an entrance E for raw materials;
 a superstructure R equipped with heating means G;
 a tank M containing a melt of molten glass on which a blanket T of raw materials floats from the entrance as far as a certain distance into the furnace; and
 an exit Y via which molten glass is removed,
 two molten glass recirculation loops B1, B2 forming in the melt N between a hotter central zone I of the furnace and the entrance and exit, respectively, which are at a lower temperature;
 and is characterized in that it comprises means for cooling the glass, which means are located in the vicinity of the lateral sides of the furnace on either side and upstream of a restriction, such as a waist, a channel, or a overflow, so as to create or increase lateral secondary recirculation currents of glass in order to decrease the strength of the central secondary loop.
 Localized lateral cooling of the glass according to the invention leads to a decrease in the temperature of the glass and therefore an increase in its density. The heavier glass descends toward the bottom then flows toward the hotter central zone I of the furnace.
 Preferably, the means for cooling the glass are located in the vicinity of the entrance of the waist, in particular in the corners of the tank.
 Advantageously, the means for cooling the glass are located near the surface of the melt. They are especially overhead coolers placed above the glass melt, or coolers submerged in the melt and especially cooled with water.
 In order to establish a spring zone in the center of the furnace, the two recirculation loops must possess a comparable driving force. This driving force is created on the one hand by energy consumption by the bottom side of the batch blanket. On the other hand, cooling in the waist and working end combined creates the driving force of the secondary loop. According to the invention, lateral secondary glass recirculation currents contribute to the driving force of the secondary loop.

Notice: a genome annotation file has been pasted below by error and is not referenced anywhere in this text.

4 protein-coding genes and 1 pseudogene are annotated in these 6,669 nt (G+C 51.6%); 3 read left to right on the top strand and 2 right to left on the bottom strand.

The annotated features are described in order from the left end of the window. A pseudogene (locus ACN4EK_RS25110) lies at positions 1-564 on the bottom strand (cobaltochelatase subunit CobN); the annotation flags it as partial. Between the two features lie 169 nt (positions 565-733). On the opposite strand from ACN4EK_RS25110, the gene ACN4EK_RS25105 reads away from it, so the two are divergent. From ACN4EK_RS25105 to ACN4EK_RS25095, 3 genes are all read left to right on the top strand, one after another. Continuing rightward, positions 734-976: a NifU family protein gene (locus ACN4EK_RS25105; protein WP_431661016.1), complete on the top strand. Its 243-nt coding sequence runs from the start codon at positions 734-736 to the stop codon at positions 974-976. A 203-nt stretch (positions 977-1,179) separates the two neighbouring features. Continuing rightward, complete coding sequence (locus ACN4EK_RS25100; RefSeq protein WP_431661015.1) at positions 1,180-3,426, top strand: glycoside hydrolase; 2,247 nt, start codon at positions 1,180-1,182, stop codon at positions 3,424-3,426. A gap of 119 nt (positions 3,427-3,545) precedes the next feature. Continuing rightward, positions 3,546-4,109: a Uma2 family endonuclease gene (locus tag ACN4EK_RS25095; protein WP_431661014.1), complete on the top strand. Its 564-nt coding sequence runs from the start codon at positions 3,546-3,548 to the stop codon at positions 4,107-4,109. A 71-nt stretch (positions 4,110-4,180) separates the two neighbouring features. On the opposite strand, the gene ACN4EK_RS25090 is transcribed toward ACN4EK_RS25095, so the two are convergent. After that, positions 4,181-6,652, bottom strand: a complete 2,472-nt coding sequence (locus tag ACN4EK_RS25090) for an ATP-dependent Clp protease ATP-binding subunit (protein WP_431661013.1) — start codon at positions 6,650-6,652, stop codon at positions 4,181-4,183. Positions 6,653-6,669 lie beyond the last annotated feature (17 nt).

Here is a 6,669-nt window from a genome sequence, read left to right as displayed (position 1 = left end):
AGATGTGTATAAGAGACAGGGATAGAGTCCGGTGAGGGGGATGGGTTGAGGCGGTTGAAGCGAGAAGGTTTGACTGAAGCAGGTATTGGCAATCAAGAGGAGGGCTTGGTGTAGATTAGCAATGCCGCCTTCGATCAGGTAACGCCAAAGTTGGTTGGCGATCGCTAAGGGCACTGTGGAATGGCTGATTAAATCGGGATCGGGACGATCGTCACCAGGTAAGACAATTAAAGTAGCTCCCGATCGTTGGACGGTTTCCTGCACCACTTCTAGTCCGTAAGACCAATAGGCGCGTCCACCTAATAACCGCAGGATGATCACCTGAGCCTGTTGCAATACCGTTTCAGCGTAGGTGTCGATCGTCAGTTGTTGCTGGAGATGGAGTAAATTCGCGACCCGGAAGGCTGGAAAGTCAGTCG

According to the invention, conventional cooling is partially or completely replaced by lateral cooling before the entrance of the waist. Completely replacing conventional cooling with lateral cooling is especially advantageous for waist or overflow type furnaces with a weak or absent return 7b of cold glass. Two lateral loops B2La and B2Lb are created in this way, which loops reinforce the driving force of the secondary recirculation current B2. This reinforcement allows the strength of the central loop B2C to be decreased and thus the surface flow velocity in the central zone, before the entrance of the waist, to be decreased. This results in an increase in the dwell time of the glass in the fining zone, and therefore a better fining quality for the glass.
 For an equivalent glass fining quality, this solution allows the size of the working end 9.2 to be reduced, this reduction being related to the decrease in cooling required in the working end, or the pull rate from the furnace to be increased.
 The invention also allows the glass flow velocity to be decreased at the corners of the entrance of the waist, thereby limiting the risk that these corners will be corroded.